Solar energy growth could threaten biological diversity in California

October 21, 2015 1 By Amanda Giasson

Solar power expansion may help and hurt the environment at the same time.

California’s solar energy sector continues to expand due to the push to lower greenhouse gas emissions and fight climate change and because of the low cost of solar panels. However, a recent study has revealed that some scientists are becoming more concerned that placing new large-scale solar plants in the Mojave Desert could actually harm the ecosystem that naturally exists there.

Solar panels built in underdeveloped natural areas can crowd out wildlife and devastate their habitat.

According to a news report from Climate Central, a study by the Carnegie Institution for Science and Stanford University, which was published Monday in the scientific journal PNAS, revealed that solar energy developers in the Golden State have been using sites for new solar power installations that are mostly underdeveloped desert lands. The problem is that these desert lands are home to wildlife with sensitive habitats.

Rebecca Hernandez, the lead study author, a postdoctoral fellow at University of California, Berkley, and a former ecologist at Carnegie Institution, said that from an ecological standpoint, solar development would be better suited to pre-developed areas that have minimal wildlife habitat.Solar Energy - Solar One power plant in Mojave Desert, California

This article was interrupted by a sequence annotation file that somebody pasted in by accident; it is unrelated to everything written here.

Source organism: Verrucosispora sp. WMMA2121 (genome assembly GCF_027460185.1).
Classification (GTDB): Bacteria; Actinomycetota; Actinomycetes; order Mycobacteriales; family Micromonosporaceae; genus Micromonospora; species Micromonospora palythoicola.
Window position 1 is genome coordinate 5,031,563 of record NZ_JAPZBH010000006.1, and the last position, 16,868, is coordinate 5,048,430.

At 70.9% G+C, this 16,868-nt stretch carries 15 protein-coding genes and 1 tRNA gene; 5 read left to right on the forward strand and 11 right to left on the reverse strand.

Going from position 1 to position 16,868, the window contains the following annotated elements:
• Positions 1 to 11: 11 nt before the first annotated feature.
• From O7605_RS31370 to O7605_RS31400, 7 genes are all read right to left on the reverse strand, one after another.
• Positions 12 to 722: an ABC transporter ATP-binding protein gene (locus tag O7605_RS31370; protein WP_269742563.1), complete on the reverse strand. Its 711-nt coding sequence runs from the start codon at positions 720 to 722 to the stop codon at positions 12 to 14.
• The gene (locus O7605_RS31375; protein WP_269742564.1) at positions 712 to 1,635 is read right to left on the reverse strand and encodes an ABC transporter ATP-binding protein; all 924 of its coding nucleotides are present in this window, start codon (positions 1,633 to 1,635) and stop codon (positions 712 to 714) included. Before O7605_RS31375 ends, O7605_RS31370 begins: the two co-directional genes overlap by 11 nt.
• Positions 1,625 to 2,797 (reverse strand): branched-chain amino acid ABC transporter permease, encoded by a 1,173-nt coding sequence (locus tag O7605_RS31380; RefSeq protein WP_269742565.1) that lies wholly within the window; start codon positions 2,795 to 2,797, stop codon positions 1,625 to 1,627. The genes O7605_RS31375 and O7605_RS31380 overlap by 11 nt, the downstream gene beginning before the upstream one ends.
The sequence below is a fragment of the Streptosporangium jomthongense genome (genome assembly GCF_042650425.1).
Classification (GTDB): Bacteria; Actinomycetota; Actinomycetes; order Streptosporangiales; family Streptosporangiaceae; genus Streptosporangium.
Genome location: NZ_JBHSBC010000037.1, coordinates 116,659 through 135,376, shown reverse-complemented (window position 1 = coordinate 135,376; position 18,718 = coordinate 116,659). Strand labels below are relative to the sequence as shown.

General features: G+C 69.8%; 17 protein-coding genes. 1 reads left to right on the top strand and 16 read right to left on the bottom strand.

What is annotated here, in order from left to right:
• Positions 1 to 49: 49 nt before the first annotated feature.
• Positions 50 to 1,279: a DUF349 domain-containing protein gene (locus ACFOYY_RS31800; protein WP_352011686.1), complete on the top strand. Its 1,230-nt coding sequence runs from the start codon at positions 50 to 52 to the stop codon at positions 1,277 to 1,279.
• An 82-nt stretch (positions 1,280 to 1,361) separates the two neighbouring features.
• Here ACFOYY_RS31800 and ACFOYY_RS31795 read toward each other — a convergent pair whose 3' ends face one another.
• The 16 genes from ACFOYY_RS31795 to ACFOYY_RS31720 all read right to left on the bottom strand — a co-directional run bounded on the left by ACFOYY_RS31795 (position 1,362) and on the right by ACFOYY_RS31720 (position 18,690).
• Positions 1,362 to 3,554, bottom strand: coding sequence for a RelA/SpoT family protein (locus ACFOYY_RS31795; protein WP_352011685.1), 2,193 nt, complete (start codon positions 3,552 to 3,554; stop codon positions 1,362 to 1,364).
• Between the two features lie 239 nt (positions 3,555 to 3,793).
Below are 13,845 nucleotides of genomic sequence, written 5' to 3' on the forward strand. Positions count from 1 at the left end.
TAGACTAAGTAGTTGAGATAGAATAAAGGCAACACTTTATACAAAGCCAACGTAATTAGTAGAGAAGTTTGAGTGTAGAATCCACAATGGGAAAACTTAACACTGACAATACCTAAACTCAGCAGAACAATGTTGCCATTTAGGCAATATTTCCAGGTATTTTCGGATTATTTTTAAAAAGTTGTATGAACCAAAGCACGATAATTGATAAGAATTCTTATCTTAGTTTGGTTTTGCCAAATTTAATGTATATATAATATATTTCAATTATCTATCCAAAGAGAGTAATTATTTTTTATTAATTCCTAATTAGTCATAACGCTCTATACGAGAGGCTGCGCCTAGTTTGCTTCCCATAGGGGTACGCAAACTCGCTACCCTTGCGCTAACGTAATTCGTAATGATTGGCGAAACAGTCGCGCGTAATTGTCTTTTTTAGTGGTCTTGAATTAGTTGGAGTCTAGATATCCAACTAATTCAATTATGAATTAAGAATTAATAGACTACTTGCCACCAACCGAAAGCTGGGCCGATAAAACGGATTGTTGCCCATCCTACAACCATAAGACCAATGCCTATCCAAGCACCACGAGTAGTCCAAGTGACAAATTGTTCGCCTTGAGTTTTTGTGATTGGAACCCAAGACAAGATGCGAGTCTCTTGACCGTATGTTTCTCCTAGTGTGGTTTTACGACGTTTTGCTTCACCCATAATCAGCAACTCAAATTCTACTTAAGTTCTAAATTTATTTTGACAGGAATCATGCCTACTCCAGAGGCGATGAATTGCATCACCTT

Hernandez commented that she was astonished to discover that almost a third of solar development is taking place on former crop land. “We were surprised to find that solar energy development is a potential driver of the loss of California’s natural ecosystems and reductions in the integrity of our state and national park system,” she said.

Solar energy development in the US could grow to cover a land space the size of South Carolina.

The study revealed that if the United States were to implement more ambitious climate targets, the ecological footprint of solar energy development could expand to cover over 27,500 square miles, which is approximately the size of the state of South Carolina. While this is good news for reducing greenhouse gas emissions, the bad news is that if thousands of solar panels are installed in undeveloped natural environments, the panels could crowd out the wildlife that call these areas home and annihilate their habitat. In other words, ecosystems would be destroyed.

According to the study, of the 161 planned or operating utility-scale solar energy developments in California, over half have been built or will be built on natural shrub and scrublands, which is roughly 145 square miles of land.

Although expanding renewable energy developments in the United Sates is important, as it will help to lower the country’s carbon footprint, among other benefits, finding a solution to the conflict between developing renewables and protecting ecosystems could become vital if the U.S. intends to rely more on solar energy.

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